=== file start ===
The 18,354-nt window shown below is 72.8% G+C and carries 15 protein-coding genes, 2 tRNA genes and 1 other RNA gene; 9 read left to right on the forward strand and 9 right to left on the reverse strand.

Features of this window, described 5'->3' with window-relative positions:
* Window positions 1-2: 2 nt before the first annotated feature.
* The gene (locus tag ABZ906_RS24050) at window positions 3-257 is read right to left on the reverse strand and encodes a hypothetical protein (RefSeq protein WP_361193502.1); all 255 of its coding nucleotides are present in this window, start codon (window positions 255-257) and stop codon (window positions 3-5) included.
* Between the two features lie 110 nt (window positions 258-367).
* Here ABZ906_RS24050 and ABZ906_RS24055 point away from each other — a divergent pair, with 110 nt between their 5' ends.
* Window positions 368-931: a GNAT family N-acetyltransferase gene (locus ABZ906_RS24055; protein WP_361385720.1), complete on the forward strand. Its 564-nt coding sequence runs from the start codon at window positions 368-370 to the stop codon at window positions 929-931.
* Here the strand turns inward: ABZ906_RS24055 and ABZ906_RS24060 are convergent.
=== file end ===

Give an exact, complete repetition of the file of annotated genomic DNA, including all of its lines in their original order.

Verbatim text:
The 18,354-nt window shown below is 72.8% G+C and carries 15 protein-coding genes, 2 tRNA genes and 1 other RNA gene; 9 read left to right on the forward strand and 9 right to left on the reverse strand.

Features of this window, described 5'->3' with window-relative positions:
* Window positions 1-2: 2 nt before the first annotated feature.
* The gene (locus tag ABZ906_RS24050) at window positions 3-257 is read right to left on the reverse strand and encodes a hypothetical protein (RefSeq protein WP_361193502.1); all 255 of its coding nucleotides are present in this window, start codon (window positions 255-257) and stop codon (window positions 3-5) included.
* Between the two features lie 110 nt (window positions 258-367).
* Here ABZ906_RS24050 and ABZ906_RS24055 point away from each other — a divergent pair, with 110 nt between their 5' ends.
* Window positions 368-931: a GNAT family N-acetyltransferase gene (locus ABZ906_RS24055; protein WP_361385720.1), complete on the forward strand. Its 564-nt coding sequence runs from the start codon at window positions 368-370 to the stop codon at window positions 929-931.
* Here the strand turns inward: ABZ906_RS24055 and ABZ906_RS24060 are convergent.